Unknown to him at the time, Mr. Miller's March 25, 1913 journal entry (below, left) was a precursor to one of the worst natural disasters in the history of the Miami Valley ... the "Great Flood of 1913."

Webmaster Note: In his diary entry, at the left, Mr. Miller cites the height of waters in the "Talawanda." That stream is actually the Four Mile Creek, which begins in Preble County (Ohio), about halfway between Boston, Indiana and Eaton, Ohio. From that most northern point, the Four Mile Creek flows southward, passing just east of Oxford, Ohio. It continues southeastward, flowing about 1/4 mile south of Darrtown, and finally empties into the Great Miami River just north of the Hamilton City limits near North "B" Street.

It seems likely that Mr. Miller, and others throughout the Greater Miami Valley, anticipated that the rainfall would cease by the second day, Wednesday, March 26.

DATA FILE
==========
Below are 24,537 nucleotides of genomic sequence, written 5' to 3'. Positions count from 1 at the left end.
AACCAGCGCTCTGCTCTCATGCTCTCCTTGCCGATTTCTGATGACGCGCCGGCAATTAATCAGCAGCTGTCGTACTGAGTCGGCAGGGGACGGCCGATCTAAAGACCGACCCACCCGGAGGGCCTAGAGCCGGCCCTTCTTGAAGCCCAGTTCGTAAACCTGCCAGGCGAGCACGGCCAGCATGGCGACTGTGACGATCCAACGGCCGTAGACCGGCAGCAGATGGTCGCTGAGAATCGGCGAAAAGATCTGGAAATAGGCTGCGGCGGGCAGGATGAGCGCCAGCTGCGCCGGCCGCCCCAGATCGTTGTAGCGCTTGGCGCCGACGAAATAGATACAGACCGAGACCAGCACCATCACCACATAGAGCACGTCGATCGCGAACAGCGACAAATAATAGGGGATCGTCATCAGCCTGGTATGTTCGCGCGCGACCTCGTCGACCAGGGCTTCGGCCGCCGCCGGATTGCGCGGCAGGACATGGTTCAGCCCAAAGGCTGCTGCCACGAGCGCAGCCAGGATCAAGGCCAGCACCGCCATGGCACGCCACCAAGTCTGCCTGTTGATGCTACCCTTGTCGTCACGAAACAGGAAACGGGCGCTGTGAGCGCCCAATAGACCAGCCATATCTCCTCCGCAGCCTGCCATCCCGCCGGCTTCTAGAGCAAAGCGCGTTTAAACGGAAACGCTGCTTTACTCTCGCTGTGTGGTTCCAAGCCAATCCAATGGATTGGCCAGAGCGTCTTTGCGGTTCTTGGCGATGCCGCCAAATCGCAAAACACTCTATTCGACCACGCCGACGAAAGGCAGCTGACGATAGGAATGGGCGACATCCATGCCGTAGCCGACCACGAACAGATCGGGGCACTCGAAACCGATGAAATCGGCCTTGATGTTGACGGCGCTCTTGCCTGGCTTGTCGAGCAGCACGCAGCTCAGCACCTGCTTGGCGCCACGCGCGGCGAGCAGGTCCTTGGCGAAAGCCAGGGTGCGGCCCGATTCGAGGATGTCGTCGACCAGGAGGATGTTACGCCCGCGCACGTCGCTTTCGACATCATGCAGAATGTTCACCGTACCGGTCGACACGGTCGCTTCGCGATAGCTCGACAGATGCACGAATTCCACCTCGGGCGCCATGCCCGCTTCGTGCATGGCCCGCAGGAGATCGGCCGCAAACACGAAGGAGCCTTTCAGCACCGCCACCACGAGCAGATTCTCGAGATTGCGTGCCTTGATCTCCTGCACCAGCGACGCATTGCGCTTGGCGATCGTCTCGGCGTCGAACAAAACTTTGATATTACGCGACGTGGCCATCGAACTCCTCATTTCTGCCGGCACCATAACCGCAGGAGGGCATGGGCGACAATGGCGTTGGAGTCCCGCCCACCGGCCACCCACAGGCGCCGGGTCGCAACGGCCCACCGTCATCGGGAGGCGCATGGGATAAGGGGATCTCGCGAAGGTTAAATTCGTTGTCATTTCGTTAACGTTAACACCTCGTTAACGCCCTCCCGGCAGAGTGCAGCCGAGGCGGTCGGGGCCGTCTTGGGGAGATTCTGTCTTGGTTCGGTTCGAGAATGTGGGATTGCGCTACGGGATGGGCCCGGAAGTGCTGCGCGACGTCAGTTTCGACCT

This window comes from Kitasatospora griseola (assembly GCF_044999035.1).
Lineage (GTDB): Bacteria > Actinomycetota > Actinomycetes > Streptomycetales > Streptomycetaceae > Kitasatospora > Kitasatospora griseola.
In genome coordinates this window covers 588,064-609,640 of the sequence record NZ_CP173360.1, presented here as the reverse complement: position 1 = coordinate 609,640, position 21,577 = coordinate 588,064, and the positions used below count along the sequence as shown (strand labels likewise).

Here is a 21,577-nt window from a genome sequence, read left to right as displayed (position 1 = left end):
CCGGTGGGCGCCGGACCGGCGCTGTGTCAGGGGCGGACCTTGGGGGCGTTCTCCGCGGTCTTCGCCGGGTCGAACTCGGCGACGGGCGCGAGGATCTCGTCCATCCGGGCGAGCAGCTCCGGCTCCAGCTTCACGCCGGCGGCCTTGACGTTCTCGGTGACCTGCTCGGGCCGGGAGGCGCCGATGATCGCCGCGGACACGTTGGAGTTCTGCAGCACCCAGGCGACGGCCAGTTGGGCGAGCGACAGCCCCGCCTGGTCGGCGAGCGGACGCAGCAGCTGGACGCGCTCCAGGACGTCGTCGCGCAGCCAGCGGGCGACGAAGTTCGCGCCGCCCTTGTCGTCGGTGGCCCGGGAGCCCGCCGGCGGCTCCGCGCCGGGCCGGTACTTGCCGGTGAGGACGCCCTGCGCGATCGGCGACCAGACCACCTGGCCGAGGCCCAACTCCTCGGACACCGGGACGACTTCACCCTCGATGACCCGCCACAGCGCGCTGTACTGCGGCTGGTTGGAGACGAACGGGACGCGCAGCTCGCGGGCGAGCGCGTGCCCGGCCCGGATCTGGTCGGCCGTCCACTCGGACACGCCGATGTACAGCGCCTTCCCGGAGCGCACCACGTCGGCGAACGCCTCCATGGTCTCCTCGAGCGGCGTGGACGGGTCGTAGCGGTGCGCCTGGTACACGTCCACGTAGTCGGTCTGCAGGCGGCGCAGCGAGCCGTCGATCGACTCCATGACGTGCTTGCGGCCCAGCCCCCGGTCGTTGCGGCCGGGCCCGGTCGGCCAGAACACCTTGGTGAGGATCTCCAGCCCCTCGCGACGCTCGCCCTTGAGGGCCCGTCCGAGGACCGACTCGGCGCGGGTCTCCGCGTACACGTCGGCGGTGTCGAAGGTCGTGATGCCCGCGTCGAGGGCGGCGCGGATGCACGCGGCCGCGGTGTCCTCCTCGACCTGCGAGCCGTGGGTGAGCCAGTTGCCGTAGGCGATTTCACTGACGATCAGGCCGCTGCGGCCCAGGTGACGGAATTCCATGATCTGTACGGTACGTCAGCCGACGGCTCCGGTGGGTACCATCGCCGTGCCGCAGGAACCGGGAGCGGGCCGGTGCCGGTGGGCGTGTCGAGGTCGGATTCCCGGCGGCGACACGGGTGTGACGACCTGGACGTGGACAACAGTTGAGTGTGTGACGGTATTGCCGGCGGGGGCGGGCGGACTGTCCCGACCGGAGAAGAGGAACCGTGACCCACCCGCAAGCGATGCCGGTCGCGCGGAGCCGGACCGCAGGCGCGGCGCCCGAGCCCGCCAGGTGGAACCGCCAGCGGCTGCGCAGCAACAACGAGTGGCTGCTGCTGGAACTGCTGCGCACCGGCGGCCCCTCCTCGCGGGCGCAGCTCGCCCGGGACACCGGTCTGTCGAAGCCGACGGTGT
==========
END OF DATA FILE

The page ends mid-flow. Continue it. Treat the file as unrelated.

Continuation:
Sadly, it was not to be.

For a three day period (March 25-27), 8–11 inches of rain fell throughout the Great Miami River watershed, on already saturated soil, resulting in more than 90 percent runoff that caused area rivers and tributaries to overflow.

Currently,  we do not possess any images from Darrtown that portray the infamous flood of 1913. However, images found at the "We're from Hamilton, Ohio" Facebook page illustrate the extent of the flood damage in Hamilton, Ohio, located about seven miles southeast of Darrtown. Click the following link to access images of the 1913 Flood of Hamiltion, Ohio.

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The topics include:

TOPIC 2: World War I registration for the military draft (1917, June 05)


In response to the news that the United States would engage troops in World War I, Mr. Miller wrote an entry in his diary about the requirement that all men, between the ages of 21 & 31, register for the military draft. HIs note included this sentence:

"Our only son and living child is in his 31st year & therefore had to register."